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International Law and Protection of the Children - Dissertation Example

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Have International Law Adequately Protected the Children? A Critical Examination of International Law during Humanitarian Crisis & Armed Conflict. By Course Institution Date Acknowledgements Certification Abstract The protection of children in humanitarian crises and armed conflict has always occupied a high priority in international political policies and debates.1 Various international instruments impose upon contracting states a specific duty to protect children from all forms of violence and exploitation particularly during humanitarian crises and armed conflict.2 While children are entitled to the protection of human rights at all times, children are accorded special protect…
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International Law and Protection of the Children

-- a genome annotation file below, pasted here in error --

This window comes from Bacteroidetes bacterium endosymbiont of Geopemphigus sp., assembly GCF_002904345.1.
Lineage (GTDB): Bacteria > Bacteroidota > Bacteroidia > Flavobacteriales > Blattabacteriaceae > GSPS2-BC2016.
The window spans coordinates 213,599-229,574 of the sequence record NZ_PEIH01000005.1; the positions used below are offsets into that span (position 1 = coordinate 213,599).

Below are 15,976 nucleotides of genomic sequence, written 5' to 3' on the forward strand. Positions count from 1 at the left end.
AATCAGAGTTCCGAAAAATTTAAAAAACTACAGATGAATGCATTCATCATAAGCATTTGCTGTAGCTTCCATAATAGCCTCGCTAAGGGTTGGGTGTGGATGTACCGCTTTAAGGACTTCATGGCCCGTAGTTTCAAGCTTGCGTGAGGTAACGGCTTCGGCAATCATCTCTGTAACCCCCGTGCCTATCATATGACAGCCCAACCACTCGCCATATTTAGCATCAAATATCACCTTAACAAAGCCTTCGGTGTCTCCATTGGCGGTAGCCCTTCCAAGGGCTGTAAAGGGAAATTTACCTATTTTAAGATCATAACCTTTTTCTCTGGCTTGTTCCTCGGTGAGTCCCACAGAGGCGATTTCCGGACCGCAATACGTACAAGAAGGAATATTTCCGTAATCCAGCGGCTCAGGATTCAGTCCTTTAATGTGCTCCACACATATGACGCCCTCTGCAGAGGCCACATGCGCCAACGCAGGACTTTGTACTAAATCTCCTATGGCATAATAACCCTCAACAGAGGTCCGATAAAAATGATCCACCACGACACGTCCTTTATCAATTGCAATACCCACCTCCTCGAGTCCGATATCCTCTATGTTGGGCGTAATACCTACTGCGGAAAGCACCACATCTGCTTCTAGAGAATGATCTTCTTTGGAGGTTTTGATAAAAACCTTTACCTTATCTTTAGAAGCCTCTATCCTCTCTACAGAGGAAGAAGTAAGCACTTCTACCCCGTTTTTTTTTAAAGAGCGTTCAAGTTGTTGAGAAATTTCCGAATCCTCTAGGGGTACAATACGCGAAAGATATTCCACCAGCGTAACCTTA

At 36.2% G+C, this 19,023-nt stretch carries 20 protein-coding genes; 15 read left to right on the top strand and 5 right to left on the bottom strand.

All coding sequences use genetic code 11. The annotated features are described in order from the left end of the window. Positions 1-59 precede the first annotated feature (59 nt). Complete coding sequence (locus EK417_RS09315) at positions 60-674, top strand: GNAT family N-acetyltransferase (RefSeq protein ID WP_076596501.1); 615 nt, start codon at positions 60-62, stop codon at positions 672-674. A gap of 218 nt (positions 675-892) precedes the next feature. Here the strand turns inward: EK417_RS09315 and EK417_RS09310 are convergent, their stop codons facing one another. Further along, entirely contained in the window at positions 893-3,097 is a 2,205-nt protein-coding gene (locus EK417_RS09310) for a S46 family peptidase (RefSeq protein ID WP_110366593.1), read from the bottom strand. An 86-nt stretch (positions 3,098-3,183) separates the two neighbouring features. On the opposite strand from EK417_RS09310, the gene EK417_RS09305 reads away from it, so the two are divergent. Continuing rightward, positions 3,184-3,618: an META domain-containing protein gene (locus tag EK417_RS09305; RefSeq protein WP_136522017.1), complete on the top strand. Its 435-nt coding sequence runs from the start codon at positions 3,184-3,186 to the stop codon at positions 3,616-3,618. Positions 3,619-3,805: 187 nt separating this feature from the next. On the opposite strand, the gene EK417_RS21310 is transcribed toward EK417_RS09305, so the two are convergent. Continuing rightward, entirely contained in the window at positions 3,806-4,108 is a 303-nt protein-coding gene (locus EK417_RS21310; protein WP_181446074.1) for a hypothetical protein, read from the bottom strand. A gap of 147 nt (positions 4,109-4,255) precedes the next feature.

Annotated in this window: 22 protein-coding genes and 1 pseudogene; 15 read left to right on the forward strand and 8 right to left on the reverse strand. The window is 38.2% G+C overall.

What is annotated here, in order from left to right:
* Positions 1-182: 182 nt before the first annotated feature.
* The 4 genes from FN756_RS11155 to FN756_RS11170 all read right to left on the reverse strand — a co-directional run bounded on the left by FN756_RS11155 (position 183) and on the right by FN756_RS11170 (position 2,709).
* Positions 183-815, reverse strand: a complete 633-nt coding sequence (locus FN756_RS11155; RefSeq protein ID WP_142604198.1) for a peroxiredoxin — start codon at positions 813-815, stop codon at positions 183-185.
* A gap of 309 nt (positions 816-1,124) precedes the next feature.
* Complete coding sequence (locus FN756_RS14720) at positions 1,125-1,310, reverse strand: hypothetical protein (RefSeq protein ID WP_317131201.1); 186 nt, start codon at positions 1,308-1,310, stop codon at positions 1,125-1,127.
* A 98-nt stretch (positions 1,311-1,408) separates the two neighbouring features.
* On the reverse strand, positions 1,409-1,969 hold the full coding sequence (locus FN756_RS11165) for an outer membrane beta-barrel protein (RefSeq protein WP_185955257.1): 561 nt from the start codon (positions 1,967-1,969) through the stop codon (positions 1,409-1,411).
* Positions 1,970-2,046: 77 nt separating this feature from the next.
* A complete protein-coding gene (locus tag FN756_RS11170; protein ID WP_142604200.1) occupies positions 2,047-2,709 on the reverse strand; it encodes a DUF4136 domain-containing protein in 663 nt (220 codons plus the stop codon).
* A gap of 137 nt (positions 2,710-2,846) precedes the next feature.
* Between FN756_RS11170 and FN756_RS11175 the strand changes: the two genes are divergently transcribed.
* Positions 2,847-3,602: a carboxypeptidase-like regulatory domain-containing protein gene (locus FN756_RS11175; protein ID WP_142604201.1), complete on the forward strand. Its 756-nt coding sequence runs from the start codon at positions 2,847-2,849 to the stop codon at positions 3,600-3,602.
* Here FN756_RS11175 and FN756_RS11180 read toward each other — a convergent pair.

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Download file to see previous pages Despite the international legal framework for the protection of children in humanitarian crises and armed conflict, the UN reports that children in the millions are often targets of armed conflicts in various ways. In this regard children are either victims in part of a more general attack on civilians. Other children are subjected to sexual assaults and are simply deprived of substance therefore dying or suffering from starvation or disease. Some children are unlawfully forced to join the war effort or participated as combatants in humanitarian crises.4 It would therefore appear that international laws are inadequate for protecting children in humanitarian crises and armed conflict. This research study analyses the international legal framework for the protection of children in humanitarian crises and armed conflict and identifies the flaws which contribute to its general inadequacies. It is generally concluded that the enforcement of international law is problematic in that it requires cross-border cooperation for the collection of evidence and investigative purposes. Other problems such as the non-binding nature of international legal instruments on non-state actors and diverse ideologies relative to the definition of childhood also contribute to the inadequacy of international law in protecting children in humanitarian crises and armed conflict. It is also observed that the extent to which the state is prepared to intervene to protect children in large part depends on culture and norms. For example, China is less reluctant to override how adults, particularly parents treat their children as children are regarded as property. In Europe, the State is more willing to take the side of children over that of adults.5 It is also observed and argued that the extent to which states are committed to the protection of children is largely dependent on a state’s political and economic priorities and resources. Table of Contents Abstract 4 Table of Contents 5 Chapter One 6 Introduction to the Study 6 Introduction 6 Statement of the Problem 9 Significance of the Study 10 Aims and Objectives 10 Research Methodology 11 Organization of the Study 12 Chapter Two 13 International Human Rights Laws and the Protection of Children 13 Introduction 13 International Norms and International Human Rights for the Protection of Children 14 The CRC and Protection of Children’s Human Rights 21 Conclusion 28 Chapter Three 29 International Humanitarian Laws and the Protection of Children 29 Introduction 29 International Humanitarian Law for the Protection of Children 31 Conclusion 47 Chapter Four 48 The Adequacy of International Humanitarian Laws for the Protection of Children 48 Chapter Five 55 Findings/Conclusion 55 Bibliography 60 Chapter One Introduction to the Study Introduction Humanitarian crises such as the Tsunami in 2004 which claimed 300,000 lives, the war in Darfur in 2002 left hundreds of thousands of children either parentless or displaced.6 The effects of war, most recently in the Middle East have been particularly devastating for children.7 The ...Download file to see next pagesRead More
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